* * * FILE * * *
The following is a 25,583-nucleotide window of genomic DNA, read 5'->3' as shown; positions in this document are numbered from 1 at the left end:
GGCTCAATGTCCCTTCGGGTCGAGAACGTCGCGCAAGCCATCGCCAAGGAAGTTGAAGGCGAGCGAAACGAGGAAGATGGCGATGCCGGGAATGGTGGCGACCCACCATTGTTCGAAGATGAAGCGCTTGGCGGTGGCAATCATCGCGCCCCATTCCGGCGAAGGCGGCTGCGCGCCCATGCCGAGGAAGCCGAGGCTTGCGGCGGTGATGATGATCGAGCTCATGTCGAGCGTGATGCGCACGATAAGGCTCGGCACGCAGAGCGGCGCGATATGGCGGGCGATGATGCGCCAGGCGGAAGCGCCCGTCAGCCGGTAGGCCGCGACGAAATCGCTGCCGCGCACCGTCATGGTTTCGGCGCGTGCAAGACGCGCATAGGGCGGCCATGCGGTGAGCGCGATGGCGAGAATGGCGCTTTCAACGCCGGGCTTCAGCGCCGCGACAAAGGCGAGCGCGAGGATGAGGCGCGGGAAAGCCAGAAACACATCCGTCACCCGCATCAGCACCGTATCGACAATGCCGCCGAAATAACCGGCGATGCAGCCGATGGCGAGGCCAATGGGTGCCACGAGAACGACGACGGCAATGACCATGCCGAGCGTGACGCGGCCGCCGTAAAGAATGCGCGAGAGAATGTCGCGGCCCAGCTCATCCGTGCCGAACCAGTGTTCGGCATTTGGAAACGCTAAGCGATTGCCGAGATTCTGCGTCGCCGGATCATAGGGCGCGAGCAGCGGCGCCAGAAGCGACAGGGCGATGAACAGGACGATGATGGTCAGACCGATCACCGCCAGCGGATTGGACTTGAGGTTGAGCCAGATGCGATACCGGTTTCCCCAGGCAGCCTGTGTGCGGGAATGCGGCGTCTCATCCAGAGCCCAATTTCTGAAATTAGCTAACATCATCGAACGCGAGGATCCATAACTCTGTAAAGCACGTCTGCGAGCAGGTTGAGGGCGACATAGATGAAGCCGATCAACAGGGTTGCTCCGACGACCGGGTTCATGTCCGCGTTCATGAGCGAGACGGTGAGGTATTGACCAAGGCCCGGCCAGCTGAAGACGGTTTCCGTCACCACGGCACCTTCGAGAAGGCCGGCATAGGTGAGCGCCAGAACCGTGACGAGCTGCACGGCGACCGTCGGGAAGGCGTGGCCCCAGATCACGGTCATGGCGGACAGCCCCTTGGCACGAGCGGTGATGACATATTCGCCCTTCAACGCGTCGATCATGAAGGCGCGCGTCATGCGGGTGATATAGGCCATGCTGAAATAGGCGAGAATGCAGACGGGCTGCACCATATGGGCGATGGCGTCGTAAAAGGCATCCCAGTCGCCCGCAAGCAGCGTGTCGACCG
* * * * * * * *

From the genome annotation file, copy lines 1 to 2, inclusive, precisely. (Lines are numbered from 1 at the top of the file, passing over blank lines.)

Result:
The following is a 25,583-nucleotide window of genomic DNA, read 5'->3' as shown; positions in this document are numbered from 1 at the left end:
GGCTCAATGTCCCTTCGGGTCGAGAACGTCGCGCAAGCCATCGCCAAGGAAGTTGAAGGCGAGCGAAACGAGGAAGATGGCGATGCCGGGAATGGTGGCGACCCACCATTGTTCGAAGATGAAGCGCTTGGCGGTGGCAATCATCGCGCCCCATTCCGGCGAAGGCGGCTGCGCGCCCATGCCGAGGAAGCCGAGGCTTGCGGCGGTGATGATGATCGAGCTCATGTCGAGCGTGATGCGCACGATAAGGCTCGGCACGCAGAGCGGCGCGATATGGCGGGCGATGATGCGCCAGGCGGAAGCGCCCGTCAGCCGGTAGGCCGCGACGAAATCGCTGCCGCGCACCGTCATGGTTTCGGCGCGTGCAAGACGCGCATAGGGCGGCCATGCGGTGAGCGCGATGGCGAGAATGGCGCTTTCAACGCCGGGCTTCAGCGCCGCGACAAAGGCGAGCGCGAGGATGAGGCGCGGGAAAGCCAGAAACACATCCGTCACCCGCATCAGCACCGTATCGACAATGCCGCCGAAATAACCGGCGATGCAGCCGATGGCGAGGCCAATGGGTGCCACGAGAACGACGACGGCAATGACCATGCCGAGCGTGACGCGGCCGCCGTAAAGAATGCGCGAGAGAATGTCGCGGCCCAGCTCATCCGTGCCGAACCAGTGTTCGGCATTTGGAAACGCTAAGCGATTGCCGAGATTCTGCGTCGCCGGATCATAGGGCGCGAGCAGCGGCGCCAGAAGCGACAGGGCGATGAACAGGACGATGATGGTCAGACCGATCACCGCCAGCGGATTGGACTTGAGGTTGAGCCAGATGCGATACCGGTTTCCCCAGGCAGCCTGTGTGCGGGAATGCGGCGTCTCATCCAGAGCCCAATTTCTGAAATTAGCTAACATCATCGAACGCGAGGATCCATAACTCTGTAAAGCACGTCTGCGAGCAGGTTGAGGGCGACATAGATGAAGCCGATCAACAGGGTTGCTCCGACGACCGGGTTCATGTCCGCGTTCATGAGCGAGACGGTGAGGTATTGACCAAGGCCCGGCCAGCTGAAGACGGTTTCCGTCACCACGGCACCTTCGAGAAGGCCGGCATAGGTGAGCGCCAGAACCGTGACGAGCTGCACGGCGACCGTCGGGAAGGCGTGGCCCCAGATCACGGTCATGGCGGACAGCCCCTTGGCACGAGCGGTGATGACATATTCGCCCTTCAACGCGTCGATCATGAAGGCGCGCGTCATGCGGGTGATATAGGCCATGCTGAAATAGGCGAGAATGCAGACGGGCTGCACCATATGGGCGATGGCGTCGTAAAAGGCATCCCAGTCGCCCGCAAGCAGCGTGTCGACCG